Executive Order 13

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Executive Mansion,
Washington, March 9, 1874.

It is with deep regret that the President announces to the people of the United States the death of Millard Fillmore, one of his honored predecessors, who died at Buffalo, N. Y., last evening.

The long-continued and useful public service and eminent purity of character of the deceased ex-President will be remembered beyond the days of mourning in which a nation will be thrown by the event which is thus announced.

As a mark of respect to his memory, it is ordered that the Executive Mansion and the several Departments at Washington be draped in mourning until the close of the day on which the funeral shall take place, and that all business be suspended on the day of the funeral

It is further ordered that the War and Navy Departments cause suitable military and naval honors to be paid on the occasion to the memory of the eminent citizen whose life is now closed.

Signature of Ulysses S. Grant
U. S. Grant

By the President:

Signature of Hamilton Fish
Hamilton Fish,
Secretary of State.

Associated orders[edit]

General Orders, No. 22.

War Department,

Adjutant-General's Office,

Washington, March 9, 1874.
  1. The following order has been received from the President of the United States:
    [Text of Executive Order printed above]
  2. In compliance with the President's instructions, the troops will be paraded at 10 o'clock a. m. on the day after the receipt of this order at each military post, when the order will be read to them, and the labors of that day will thereafter cease.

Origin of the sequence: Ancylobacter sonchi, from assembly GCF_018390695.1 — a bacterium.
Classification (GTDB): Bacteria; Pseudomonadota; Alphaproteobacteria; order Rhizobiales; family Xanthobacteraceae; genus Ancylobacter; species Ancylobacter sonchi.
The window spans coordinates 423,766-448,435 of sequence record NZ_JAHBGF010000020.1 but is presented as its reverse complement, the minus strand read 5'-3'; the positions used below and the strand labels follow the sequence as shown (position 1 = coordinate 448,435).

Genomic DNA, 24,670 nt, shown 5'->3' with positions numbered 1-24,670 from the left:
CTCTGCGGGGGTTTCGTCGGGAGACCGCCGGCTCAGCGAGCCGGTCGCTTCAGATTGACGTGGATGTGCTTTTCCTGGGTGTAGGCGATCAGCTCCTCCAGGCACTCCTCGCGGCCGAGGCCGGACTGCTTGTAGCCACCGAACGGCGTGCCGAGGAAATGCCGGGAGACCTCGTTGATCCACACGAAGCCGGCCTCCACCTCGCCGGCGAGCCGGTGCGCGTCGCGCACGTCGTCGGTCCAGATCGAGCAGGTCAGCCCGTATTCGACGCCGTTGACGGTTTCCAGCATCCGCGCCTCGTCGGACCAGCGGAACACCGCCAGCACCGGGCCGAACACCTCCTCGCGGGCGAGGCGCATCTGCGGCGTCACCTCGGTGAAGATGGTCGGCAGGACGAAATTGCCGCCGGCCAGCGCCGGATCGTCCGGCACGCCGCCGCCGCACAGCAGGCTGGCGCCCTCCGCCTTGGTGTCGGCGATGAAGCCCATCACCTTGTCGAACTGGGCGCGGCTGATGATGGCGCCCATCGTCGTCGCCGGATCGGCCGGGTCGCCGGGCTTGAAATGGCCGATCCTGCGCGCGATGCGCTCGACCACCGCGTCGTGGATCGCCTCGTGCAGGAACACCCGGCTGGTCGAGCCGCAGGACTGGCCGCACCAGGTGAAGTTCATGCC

The national flag will be displayed at half-staff.

    At dawn of day thirteen guns will be fired, and afterwards at intervals of thirty minutes between the rising and setting sun a single gun, and at the close of the day a national salute of thirty-seven guns.

    The officers of the Army will wear crape on the left arm and on their swords and the colors of the several regiments will be put in mourning for the period of thirty days.

By order of the Secretary of War:

E. D. TOWNSEND, Adjutant-General.

Special Order.

Navy Department,
Washington, March 9, 1874.

The President of the United States announces the death of ex-President Millard Fillmore in the following order:

[Text of Executive Order printed above]

In pursuance of the foregoing order, it is hereby directed that the ensign at each naval station and of each vessel of the United States Navy in commission be hoisted at half-mast from sunrise to sunset, and that a gun be fired at intervals of every half hour from sunrise to sunset at each naval station and on board of flagships and of vessels acting singly, on Thursday, the 12th instant, the day of the funeral, where this order may be received in time, otherwise on the day after its receipt.

The officers of the Navy and Marine Corps will wear the usual badge of mourning attached to the sword hilt and on the left arm for the period of thirty days.

Secretary of the Navy.

This work is in the public domain in the United States because it is a work of the United States federal government (see 17 U.S.C. 105).

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